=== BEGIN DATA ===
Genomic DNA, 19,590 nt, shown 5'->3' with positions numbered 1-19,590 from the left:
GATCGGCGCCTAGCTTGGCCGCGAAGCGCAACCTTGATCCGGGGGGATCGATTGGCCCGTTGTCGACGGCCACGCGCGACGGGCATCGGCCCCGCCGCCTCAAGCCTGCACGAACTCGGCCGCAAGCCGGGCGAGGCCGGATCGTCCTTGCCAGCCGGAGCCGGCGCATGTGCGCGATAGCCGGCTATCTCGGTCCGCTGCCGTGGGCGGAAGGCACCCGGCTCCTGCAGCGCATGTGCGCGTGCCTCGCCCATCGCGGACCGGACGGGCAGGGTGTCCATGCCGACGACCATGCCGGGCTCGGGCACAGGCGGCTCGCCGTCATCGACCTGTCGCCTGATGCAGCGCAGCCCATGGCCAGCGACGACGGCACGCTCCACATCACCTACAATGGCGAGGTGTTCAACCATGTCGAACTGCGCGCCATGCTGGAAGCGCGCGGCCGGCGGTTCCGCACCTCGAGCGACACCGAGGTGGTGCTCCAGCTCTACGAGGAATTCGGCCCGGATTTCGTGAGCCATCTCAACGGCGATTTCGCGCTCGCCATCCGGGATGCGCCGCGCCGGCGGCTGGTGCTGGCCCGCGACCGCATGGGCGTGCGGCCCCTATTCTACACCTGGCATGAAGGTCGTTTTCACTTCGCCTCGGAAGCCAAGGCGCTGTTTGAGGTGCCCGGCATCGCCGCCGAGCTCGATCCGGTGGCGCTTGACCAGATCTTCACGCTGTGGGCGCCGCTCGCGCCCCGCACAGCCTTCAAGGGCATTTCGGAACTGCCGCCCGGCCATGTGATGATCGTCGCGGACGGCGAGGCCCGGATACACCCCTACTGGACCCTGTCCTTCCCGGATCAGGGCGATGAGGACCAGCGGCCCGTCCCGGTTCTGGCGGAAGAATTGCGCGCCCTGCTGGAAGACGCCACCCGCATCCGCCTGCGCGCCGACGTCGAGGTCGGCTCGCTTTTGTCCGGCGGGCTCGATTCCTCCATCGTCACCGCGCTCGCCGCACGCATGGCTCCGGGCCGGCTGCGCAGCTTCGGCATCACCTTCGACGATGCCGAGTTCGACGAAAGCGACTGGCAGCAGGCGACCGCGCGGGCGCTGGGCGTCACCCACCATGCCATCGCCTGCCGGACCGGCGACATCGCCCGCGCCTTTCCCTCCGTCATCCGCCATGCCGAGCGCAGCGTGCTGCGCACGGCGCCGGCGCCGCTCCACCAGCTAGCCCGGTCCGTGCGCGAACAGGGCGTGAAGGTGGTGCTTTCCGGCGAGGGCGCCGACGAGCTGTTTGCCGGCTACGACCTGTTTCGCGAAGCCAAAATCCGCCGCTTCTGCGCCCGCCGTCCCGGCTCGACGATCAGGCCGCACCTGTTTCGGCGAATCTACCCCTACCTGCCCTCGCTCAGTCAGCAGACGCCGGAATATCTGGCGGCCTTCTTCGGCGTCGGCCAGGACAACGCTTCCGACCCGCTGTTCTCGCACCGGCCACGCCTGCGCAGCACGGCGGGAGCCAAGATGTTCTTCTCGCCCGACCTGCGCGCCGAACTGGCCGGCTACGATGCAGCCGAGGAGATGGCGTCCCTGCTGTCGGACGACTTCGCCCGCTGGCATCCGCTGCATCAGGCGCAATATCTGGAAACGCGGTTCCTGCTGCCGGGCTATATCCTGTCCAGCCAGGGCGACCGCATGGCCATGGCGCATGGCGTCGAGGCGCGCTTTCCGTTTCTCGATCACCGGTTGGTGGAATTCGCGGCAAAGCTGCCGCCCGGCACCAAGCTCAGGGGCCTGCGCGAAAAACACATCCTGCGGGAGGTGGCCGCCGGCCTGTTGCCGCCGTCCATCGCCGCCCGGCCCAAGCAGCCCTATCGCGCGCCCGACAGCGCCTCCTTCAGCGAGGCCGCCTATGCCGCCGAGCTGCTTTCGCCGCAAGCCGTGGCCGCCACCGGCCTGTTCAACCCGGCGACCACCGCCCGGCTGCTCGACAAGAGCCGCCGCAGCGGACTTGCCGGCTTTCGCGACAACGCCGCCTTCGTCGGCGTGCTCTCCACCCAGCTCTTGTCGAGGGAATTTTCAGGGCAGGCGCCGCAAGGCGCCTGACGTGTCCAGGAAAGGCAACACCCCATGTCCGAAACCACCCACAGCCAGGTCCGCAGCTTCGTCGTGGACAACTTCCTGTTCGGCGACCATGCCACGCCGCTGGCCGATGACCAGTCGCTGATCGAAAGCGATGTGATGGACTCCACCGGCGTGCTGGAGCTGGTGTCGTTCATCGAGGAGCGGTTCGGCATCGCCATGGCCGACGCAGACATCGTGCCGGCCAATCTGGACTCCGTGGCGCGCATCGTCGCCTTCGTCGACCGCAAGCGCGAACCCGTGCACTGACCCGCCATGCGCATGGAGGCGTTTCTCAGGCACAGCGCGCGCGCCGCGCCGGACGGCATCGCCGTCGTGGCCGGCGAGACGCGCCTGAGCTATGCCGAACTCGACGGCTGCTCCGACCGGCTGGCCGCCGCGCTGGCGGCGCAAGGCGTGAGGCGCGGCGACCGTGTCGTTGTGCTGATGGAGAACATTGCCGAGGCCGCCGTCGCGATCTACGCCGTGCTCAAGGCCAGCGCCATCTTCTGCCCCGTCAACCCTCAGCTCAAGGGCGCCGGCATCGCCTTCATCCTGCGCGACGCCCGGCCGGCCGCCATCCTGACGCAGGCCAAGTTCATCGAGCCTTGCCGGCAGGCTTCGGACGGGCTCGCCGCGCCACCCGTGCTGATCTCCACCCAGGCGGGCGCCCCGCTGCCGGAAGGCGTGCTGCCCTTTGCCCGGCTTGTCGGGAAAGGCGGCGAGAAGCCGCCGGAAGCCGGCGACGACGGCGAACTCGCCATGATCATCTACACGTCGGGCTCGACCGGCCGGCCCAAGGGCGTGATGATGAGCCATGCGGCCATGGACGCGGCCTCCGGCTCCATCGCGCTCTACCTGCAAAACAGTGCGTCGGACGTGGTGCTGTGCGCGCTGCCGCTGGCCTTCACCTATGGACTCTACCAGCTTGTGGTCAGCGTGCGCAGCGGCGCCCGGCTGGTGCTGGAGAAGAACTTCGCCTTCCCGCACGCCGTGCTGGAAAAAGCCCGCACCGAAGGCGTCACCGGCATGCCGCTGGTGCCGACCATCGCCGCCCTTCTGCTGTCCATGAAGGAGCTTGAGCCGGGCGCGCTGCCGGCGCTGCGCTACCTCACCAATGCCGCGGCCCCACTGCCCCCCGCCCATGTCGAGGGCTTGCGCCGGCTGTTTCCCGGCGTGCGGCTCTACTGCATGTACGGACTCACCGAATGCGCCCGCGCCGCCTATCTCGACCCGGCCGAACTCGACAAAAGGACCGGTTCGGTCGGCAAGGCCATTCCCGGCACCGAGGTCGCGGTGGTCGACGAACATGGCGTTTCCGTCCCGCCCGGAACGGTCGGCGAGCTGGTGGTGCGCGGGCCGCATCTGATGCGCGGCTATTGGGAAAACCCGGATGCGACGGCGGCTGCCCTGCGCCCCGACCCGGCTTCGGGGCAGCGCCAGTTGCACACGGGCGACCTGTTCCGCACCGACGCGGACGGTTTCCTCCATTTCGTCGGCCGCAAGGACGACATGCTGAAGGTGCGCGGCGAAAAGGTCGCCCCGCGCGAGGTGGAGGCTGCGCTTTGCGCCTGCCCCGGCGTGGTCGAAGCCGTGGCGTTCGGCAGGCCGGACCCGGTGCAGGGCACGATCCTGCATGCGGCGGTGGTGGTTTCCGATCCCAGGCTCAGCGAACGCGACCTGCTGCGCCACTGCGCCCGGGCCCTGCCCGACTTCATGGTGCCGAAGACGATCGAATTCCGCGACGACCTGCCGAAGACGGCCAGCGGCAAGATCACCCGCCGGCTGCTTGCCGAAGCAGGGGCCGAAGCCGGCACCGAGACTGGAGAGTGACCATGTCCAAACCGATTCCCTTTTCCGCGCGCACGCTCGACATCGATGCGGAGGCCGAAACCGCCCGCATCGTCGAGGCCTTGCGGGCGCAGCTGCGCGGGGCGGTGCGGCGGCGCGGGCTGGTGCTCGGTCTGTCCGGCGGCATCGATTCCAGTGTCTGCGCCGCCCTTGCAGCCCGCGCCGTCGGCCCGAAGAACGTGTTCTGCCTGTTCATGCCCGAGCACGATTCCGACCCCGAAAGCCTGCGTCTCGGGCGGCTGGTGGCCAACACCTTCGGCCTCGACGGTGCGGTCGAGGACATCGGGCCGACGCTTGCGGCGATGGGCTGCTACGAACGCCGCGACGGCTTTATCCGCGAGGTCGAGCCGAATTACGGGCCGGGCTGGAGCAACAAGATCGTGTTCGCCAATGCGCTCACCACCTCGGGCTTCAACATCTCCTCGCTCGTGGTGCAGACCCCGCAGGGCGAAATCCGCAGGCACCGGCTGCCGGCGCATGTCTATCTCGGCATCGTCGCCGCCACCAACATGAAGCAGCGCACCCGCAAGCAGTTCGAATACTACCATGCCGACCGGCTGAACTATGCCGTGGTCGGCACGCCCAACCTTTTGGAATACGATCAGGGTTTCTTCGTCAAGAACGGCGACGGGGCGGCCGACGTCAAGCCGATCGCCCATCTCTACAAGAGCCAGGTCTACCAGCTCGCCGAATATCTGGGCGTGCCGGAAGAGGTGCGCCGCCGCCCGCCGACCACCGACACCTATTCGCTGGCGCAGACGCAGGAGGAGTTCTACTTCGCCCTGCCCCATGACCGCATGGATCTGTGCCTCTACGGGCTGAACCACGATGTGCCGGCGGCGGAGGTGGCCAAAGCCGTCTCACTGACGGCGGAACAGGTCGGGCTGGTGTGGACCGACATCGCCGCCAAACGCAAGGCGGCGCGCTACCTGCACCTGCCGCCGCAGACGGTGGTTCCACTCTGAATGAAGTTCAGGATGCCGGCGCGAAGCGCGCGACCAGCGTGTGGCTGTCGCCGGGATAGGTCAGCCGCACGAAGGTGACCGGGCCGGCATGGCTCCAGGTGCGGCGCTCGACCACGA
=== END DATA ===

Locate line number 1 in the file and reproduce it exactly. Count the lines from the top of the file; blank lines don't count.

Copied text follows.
Genomic DNA, 19,590 nt, shown 5'->3' with positions numbered 1-19,590 from the left: